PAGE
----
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You Must Give Up Control

A recent call with a client brought to mind something that I think is critical for any agency trying to adapt to technological change: You Must Give Up Control. Agencies are notorious for wanting to control every possible thing: their space (down to the most granular detail), their work, their clients, and of course, their own image. That approach used to work, but I really think it is no longer feasible. (Think about how the portal approach to organizing the internet’s content was an utter failure in comparison to the creation of a robust search algorithm.)

Case in point: I have a friend who works for a leading textile design firm in Manhattan. She mentioned to me that they are not allowed to have any personal effects on their desks, and are given a horsehair brush with which to clean their keyboards and desk area every day. There are published decorative “standards” for the office that everyone must conform to, even the color of their computer desktop background is non-negotiable (gray, of course). Fascist you say??? Seriously, though, I think this is fairly common among small, but highly successful, design firms. They are usually lead by a charismatic (and possibly megalomaniacal) principal. But I’ve noticed that the “standards” of today’s communication are a major struggle for these firms.

So back to my call: I was discussing blogging with an agency, and they were very concerned about controlling the “voice” of the blog (not necessarily a bad thing) and wanted to make sure that the words in their blog’s tag cloud were pre-determined so that they would have a set group of keywords around which future blog posts would be written (kind of a bad thing). This is the absolute antithesis of how to use a tag cloud. The blogger should have editorial control over which tags are chosen for any given post in order to ensure that they are as closely related to the content of the post as possible. Approaching it the other way around is a sure-fire way to ensure that the blog will be stale and contrived.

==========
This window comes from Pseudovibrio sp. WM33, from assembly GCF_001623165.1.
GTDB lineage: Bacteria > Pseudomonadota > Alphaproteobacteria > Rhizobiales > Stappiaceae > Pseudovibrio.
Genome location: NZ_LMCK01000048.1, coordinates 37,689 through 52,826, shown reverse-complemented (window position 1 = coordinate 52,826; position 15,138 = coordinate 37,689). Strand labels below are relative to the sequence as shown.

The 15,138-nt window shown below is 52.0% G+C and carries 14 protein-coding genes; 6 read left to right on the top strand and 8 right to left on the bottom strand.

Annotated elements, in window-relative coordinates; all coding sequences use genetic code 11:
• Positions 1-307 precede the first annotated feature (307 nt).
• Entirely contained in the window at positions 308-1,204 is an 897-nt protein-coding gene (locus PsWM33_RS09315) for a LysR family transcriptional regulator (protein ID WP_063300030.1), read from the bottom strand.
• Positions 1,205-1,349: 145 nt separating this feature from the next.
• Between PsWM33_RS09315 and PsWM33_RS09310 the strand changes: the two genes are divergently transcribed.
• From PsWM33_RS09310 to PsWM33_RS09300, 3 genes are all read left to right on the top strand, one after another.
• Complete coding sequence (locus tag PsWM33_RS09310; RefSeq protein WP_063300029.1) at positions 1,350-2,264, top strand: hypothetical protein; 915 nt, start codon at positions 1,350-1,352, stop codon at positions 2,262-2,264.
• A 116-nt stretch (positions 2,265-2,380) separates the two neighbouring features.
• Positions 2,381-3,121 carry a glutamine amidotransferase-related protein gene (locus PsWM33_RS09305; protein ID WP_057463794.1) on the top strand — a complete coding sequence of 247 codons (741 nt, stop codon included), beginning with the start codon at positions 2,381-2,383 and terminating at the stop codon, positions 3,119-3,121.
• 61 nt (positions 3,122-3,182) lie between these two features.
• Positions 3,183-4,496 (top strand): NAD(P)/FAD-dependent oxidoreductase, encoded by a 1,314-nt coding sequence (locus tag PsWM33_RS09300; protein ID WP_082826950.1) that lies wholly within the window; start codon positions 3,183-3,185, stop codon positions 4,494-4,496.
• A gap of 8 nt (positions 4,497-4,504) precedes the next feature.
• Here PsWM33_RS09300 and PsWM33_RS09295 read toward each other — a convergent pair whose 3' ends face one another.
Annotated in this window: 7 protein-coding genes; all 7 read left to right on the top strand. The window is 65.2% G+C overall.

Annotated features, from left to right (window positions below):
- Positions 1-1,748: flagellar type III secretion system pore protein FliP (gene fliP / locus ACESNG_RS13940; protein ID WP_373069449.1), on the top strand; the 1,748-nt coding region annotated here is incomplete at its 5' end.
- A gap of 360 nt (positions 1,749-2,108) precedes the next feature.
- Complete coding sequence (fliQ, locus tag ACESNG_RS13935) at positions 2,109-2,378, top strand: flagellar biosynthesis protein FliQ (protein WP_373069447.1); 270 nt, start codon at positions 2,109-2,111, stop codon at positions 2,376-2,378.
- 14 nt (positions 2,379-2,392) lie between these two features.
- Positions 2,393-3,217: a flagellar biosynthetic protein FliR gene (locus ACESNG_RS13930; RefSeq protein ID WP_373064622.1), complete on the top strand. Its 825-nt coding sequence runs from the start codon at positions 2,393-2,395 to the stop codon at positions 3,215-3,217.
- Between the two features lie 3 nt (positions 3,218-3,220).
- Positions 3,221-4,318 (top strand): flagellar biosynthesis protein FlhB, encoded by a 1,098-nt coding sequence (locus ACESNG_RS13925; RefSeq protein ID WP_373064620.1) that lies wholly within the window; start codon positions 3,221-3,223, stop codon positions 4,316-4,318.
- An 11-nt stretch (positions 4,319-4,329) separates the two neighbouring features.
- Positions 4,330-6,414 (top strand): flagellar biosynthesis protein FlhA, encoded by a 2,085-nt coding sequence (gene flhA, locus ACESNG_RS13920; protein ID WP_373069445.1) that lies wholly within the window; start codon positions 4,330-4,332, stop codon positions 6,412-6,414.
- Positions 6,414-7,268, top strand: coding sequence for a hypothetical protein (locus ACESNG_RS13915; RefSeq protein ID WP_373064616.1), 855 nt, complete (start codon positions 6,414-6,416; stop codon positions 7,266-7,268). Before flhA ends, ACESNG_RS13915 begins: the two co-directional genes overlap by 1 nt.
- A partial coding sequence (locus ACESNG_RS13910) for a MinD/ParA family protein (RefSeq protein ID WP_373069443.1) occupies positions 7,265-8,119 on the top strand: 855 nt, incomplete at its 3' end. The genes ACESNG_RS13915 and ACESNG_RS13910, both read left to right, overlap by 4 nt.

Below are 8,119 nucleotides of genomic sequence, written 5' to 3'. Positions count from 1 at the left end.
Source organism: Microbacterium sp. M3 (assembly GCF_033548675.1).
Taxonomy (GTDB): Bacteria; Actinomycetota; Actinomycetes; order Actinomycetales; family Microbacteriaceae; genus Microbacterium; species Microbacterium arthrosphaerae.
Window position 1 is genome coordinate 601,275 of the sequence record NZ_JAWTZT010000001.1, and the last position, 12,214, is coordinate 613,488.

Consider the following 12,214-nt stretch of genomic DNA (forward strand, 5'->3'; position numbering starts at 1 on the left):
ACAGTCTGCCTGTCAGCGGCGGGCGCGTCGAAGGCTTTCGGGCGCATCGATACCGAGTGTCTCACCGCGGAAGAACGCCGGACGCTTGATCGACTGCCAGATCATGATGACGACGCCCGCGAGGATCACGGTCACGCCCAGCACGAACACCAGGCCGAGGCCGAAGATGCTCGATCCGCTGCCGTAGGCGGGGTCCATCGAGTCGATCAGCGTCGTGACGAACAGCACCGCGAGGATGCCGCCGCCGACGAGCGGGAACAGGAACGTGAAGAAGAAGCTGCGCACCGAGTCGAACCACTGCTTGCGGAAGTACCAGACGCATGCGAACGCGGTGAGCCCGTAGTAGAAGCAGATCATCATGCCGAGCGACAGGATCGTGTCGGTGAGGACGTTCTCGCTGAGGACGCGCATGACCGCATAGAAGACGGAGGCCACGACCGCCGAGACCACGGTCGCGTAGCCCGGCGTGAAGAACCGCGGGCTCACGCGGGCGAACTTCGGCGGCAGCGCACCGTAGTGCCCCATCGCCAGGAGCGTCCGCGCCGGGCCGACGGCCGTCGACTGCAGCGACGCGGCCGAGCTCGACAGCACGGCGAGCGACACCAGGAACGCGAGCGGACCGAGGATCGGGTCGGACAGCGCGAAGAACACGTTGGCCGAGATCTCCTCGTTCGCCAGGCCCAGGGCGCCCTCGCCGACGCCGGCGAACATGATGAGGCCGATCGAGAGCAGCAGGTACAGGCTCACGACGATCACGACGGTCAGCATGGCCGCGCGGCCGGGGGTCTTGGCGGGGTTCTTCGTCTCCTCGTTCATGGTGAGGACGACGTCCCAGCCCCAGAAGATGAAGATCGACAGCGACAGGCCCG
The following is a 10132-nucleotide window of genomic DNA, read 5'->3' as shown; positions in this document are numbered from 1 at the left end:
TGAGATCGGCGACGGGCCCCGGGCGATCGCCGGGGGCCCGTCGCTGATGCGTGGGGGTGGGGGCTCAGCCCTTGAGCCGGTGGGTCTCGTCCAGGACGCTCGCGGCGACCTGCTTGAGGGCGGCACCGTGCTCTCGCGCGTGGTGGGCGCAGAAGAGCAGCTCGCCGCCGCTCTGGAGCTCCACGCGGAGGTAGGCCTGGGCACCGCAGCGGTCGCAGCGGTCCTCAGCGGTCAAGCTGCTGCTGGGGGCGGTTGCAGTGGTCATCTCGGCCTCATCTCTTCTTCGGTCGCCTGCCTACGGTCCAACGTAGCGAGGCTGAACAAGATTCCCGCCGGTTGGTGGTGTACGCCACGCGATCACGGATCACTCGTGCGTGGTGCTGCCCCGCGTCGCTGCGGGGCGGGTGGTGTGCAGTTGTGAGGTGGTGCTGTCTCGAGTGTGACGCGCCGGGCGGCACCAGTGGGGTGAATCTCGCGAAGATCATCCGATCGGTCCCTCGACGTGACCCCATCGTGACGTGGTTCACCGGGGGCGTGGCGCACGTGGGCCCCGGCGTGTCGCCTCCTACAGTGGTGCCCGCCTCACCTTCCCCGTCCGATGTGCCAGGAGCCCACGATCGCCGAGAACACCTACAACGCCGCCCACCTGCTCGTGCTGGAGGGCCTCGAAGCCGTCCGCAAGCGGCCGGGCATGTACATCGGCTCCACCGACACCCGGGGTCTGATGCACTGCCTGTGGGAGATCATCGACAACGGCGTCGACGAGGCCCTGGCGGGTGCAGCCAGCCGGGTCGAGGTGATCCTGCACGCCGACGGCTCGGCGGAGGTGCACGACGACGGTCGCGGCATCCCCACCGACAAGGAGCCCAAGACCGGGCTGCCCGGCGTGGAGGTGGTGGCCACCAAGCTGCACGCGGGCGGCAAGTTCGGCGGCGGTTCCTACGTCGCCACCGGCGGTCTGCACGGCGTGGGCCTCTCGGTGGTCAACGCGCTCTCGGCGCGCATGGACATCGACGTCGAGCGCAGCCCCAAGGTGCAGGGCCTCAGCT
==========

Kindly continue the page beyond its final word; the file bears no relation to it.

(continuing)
Another way to look at it is this: A tag cloud should organically form over time, revealing trends and themes that are not really perceivable on a post-by-post level. For example, I noticed just today that “social media” was one of the top tags among my cloud (you can tell since it’s the biggest and boldest word among the almost 37 different tags I’ve used). I was surprised to see this, since in my mind, I didn’t think I wrote about social media that much. Well, apparently I do! Of course, I could go back among all these posts to see if social media is really the most appropriate tag to use, but I’m fairly sure that I haven’t been too cavalier in my tagging. Now, I might also say to myself that I should try to blog about other subjects more in order to even this out. Or I could just be ok with it. The point is that the tag cloud is an organically built index of the themes found in my blog. It would be strange to be dissatisfied with it at this point and want to control it more (No, I want to see SEO bigger in the cloud!). Who knows, I may end up with 10 new tags in the next year as the zeitgeist of our industry shifts.

Ultimately, I should be more interested in controlling the relationship between an individual tag and an individual post than controlling the overall tag cloud itself.

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